Barriers associated with condom use for prevention of HIV infection transimission among adolescents: a case of Senanga urban district of Western Zambia
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Male latex condoms are 80–95 percent effective in preventing HIV and most STIs when used consistently and correctly. HIV/AIDS is the most dramatic epidemic of the century that has claimed more than 3 million deaths over two decades. Sub-Saharan Africa is heavily affected and accounts for nearly 70 percent of all cases. Despite awareness campaigns, prevention measures and more recently promotion of anti-viral regimens, the prevalence of cases and deaths continues to rise but the prevalence of systematic condom use remains low, especially among adolescents. This study identified barriers to condom use among adolescents based on the Health Belief Model (HBM) in Senanga urban, Western Province. The study was a cross-sectional survey conducted in the first quarter of 2017. Three hundred sixty nine (369) adolescents were interviewed using a structured questionnaire adapted from a standardized WHO/GAP questionnaire. Data were obtained through self-administered questionnaires. Logistic regression analysis was used to identify factors associated with condom use. In spite of satisfactory knowledge on HIV/AIDS transmission, adolescents are still at high risk of contracting the infection. Condom use was declared by only 49.8 percent of males and 45.3 of females. Age, gender and schooling status were associated with condom use. Based on the HBM, failure to use condom was related to its perceived lack of efficacy [OR = 10.1 (2.1–28.7)] and perceived low quality [OR = 1.9 (1.8– 8.9)]. The HBM provides a useful framework for investigating predictors of condom use behaviours among adolescents. This study identifies perceived efficacy (incomplete protective effect) and perceived utilization-related problem (any reported problem using condoms) as the main barriers to condom use. Hence, Future HIV prevention interventions should focus on increasing perceived benefits of condom use, reducing barriers to condoms use, and improving self-efficacy among adolescents. This information will be useful in designing and improving HIV/AIDS prevention outreach programs in the HIV/AIDS hit Western Province of Zambia, Zambia and Sub Saharan Africa at large.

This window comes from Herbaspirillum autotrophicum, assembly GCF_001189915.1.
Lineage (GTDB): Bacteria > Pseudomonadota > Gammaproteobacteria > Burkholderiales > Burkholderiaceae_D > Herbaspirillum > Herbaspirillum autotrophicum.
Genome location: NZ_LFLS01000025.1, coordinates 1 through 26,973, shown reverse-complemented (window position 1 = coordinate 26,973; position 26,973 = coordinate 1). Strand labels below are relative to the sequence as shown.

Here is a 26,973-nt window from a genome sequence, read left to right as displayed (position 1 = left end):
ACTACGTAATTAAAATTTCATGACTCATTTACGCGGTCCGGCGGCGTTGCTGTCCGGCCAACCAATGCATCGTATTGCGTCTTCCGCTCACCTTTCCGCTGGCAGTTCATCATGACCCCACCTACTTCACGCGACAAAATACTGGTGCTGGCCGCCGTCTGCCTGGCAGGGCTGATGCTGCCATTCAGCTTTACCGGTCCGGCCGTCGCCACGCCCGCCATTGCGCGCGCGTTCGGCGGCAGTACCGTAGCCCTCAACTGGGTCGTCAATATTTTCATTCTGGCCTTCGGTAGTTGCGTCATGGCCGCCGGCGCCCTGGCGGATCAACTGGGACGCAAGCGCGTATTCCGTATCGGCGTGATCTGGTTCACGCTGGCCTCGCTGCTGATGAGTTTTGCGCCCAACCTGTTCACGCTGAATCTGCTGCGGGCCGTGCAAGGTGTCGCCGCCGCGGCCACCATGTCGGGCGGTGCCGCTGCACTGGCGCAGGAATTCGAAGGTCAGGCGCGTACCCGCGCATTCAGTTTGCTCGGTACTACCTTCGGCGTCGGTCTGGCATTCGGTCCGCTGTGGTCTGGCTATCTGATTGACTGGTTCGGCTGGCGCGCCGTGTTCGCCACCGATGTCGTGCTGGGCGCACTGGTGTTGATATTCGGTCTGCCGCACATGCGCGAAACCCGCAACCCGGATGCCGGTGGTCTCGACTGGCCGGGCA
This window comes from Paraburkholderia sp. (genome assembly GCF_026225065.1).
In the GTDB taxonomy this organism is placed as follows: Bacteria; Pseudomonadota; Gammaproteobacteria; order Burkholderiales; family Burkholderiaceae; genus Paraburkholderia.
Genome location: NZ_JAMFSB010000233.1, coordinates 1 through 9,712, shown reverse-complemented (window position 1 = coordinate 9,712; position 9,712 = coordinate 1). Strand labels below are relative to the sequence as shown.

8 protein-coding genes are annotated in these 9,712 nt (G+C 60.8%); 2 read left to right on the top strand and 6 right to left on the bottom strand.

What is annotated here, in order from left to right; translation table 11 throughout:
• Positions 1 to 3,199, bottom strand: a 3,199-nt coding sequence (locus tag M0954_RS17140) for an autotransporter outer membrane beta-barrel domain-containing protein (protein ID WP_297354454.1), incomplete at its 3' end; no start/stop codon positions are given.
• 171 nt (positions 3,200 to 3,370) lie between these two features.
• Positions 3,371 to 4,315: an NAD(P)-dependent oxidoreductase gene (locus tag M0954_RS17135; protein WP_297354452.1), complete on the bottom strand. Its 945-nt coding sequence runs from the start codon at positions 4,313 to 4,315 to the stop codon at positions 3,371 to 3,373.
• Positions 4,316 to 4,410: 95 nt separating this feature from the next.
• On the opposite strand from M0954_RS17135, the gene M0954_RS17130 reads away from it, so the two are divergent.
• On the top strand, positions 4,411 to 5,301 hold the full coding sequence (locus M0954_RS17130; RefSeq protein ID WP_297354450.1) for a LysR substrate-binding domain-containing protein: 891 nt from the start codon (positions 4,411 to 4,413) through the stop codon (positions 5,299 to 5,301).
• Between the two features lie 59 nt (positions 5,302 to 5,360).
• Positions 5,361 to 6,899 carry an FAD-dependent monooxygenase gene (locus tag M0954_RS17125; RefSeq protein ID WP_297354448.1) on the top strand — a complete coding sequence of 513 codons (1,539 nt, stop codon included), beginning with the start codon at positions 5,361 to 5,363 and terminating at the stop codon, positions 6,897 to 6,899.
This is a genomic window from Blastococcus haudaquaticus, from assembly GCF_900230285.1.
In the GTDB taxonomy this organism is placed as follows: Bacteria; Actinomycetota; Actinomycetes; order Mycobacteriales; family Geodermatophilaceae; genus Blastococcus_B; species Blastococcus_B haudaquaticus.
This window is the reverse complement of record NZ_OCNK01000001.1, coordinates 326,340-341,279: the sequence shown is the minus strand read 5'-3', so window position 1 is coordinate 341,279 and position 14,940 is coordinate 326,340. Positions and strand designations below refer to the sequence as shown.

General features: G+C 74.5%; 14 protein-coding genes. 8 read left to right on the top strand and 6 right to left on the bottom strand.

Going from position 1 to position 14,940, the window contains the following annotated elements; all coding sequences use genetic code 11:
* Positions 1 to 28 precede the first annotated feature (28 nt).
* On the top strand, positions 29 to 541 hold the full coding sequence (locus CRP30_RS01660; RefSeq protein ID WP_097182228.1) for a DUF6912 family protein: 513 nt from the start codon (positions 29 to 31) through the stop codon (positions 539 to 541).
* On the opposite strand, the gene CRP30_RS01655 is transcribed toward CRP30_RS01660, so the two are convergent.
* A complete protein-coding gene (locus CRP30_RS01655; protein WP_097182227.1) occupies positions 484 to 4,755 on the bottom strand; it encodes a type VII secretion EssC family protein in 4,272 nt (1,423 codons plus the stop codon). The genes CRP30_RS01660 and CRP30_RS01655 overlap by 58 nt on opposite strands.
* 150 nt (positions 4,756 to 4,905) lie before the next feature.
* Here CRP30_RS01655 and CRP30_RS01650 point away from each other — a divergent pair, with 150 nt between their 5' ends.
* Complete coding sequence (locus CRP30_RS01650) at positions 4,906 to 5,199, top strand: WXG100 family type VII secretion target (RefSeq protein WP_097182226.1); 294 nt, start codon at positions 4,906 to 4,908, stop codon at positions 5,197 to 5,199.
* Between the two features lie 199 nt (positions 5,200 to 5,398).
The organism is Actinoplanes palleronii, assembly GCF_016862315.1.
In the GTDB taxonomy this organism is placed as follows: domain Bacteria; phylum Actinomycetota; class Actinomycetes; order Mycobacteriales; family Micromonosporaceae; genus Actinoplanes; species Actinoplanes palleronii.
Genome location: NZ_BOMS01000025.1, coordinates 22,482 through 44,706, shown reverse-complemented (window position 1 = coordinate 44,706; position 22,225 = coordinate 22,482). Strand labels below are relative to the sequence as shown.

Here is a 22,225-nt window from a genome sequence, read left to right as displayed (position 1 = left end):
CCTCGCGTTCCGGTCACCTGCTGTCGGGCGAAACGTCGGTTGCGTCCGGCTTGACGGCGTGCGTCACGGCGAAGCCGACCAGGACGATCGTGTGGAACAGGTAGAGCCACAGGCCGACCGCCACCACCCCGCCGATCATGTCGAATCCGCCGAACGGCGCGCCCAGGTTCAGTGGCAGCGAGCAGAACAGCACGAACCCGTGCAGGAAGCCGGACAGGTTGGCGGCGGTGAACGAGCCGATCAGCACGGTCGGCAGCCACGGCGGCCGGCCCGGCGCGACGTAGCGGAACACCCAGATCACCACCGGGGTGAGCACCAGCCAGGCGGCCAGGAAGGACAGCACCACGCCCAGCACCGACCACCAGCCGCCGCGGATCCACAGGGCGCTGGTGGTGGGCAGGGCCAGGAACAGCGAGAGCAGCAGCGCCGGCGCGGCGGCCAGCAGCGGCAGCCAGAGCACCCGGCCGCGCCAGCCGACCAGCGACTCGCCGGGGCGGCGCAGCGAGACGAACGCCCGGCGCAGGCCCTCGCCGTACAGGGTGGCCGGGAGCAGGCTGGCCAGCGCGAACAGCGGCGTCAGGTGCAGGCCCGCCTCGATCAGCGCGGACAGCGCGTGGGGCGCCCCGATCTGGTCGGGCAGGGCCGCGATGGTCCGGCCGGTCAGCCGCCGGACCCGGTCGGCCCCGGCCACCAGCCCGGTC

The University of Zambia